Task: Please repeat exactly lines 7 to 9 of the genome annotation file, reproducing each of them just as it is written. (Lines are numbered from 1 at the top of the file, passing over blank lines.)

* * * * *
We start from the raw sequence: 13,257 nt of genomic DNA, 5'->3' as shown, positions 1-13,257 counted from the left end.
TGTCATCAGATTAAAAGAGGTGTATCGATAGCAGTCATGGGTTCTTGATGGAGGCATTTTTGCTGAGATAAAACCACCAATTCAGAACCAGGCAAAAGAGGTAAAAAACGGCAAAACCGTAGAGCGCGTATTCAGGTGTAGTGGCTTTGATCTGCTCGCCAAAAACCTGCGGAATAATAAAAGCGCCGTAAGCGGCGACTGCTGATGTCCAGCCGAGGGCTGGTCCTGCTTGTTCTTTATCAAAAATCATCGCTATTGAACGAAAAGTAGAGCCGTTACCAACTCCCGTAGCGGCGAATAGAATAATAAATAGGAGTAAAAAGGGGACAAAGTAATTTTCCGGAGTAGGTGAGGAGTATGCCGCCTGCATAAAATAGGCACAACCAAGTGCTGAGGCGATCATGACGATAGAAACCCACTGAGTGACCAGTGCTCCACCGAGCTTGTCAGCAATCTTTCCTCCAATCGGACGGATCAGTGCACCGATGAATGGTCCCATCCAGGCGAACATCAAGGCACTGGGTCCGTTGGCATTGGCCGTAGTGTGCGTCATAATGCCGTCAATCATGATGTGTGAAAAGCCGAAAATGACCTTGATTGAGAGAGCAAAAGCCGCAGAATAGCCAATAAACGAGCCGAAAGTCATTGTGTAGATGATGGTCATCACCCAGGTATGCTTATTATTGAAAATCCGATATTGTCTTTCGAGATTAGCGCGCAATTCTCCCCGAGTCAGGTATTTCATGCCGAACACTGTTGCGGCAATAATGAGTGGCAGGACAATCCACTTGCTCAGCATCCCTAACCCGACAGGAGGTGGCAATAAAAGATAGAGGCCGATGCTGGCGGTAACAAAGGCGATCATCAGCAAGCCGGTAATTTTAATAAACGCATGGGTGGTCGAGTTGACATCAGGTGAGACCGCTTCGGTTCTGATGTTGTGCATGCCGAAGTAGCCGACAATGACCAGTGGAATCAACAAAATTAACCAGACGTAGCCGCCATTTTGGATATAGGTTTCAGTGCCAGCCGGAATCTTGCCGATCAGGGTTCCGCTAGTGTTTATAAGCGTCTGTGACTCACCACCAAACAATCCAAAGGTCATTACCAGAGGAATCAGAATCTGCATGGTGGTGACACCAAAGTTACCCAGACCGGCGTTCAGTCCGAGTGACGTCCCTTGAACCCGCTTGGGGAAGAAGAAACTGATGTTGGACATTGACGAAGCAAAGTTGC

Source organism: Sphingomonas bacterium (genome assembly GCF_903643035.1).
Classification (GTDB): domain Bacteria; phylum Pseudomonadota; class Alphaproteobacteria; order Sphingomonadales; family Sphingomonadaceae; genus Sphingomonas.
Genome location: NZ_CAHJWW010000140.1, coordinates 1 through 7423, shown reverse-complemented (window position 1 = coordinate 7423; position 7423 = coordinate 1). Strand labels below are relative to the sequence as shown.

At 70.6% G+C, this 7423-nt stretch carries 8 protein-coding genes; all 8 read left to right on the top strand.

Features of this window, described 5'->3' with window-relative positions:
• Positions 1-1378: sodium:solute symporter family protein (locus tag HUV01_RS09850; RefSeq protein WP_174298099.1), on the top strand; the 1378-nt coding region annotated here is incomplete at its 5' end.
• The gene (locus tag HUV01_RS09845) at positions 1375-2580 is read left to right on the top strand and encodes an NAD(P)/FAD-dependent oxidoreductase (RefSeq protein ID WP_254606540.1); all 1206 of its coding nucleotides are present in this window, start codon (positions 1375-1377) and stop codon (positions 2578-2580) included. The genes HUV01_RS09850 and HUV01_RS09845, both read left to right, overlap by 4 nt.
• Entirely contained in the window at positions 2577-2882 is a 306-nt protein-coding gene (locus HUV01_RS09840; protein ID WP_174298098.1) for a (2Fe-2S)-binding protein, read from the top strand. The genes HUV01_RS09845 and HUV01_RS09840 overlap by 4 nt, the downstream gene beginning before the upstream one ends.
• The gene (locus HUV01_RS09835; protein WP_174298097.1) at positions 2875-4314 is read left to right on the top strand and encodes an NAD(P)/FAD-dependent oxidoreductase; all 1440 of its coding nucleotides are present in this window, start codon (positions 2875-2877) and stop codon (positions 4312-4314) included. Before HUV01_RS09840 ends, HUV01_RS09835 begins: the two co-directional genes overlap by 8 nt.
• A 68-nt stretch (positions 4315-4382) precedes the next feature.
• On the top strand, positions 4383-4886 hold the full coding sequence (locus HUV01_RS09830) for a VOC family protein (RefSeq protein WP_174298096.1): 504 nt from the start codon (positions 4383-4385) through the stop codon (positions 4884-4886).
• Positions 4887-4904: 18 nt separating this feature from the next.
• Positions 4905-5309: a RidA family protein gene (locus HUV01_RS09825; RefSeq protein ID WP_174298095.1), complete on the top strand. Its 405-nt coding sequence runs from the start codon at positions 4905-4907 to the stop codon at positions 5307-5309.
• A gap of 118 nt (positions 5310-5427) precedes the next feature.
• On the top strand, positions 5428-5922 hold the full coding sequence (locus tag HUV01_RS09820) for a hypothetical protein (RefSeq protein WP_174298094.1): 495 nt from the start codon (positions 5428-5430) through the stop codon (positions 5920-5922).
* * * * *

Features of this window, described 5'->3' with window-relative positions:
• Positions 1-1378: sodium:solute symporter family protein (locus tag HUV01_RS09850; RefSeq protein WP_174298099.1), on the top strand; the 1378-nt coding region annotated here is incomplete at its 5' end.
• The gene (locus tag HUV01_RS09845) at positions 1375-2580 is read left to right on the top strand and encodes an NAD(P)/FAD-dependent oxidoreductase (RefSeq protein ID WP_254606540.1); all 1206 of its coding nucleotides are present in this window, start codon (positions 1375-1377) and stop codon (positions 2578-2580) included. The genes HUV01_RS09850 and HUV01_RS09845, both read left to right, overlap by 4 nt.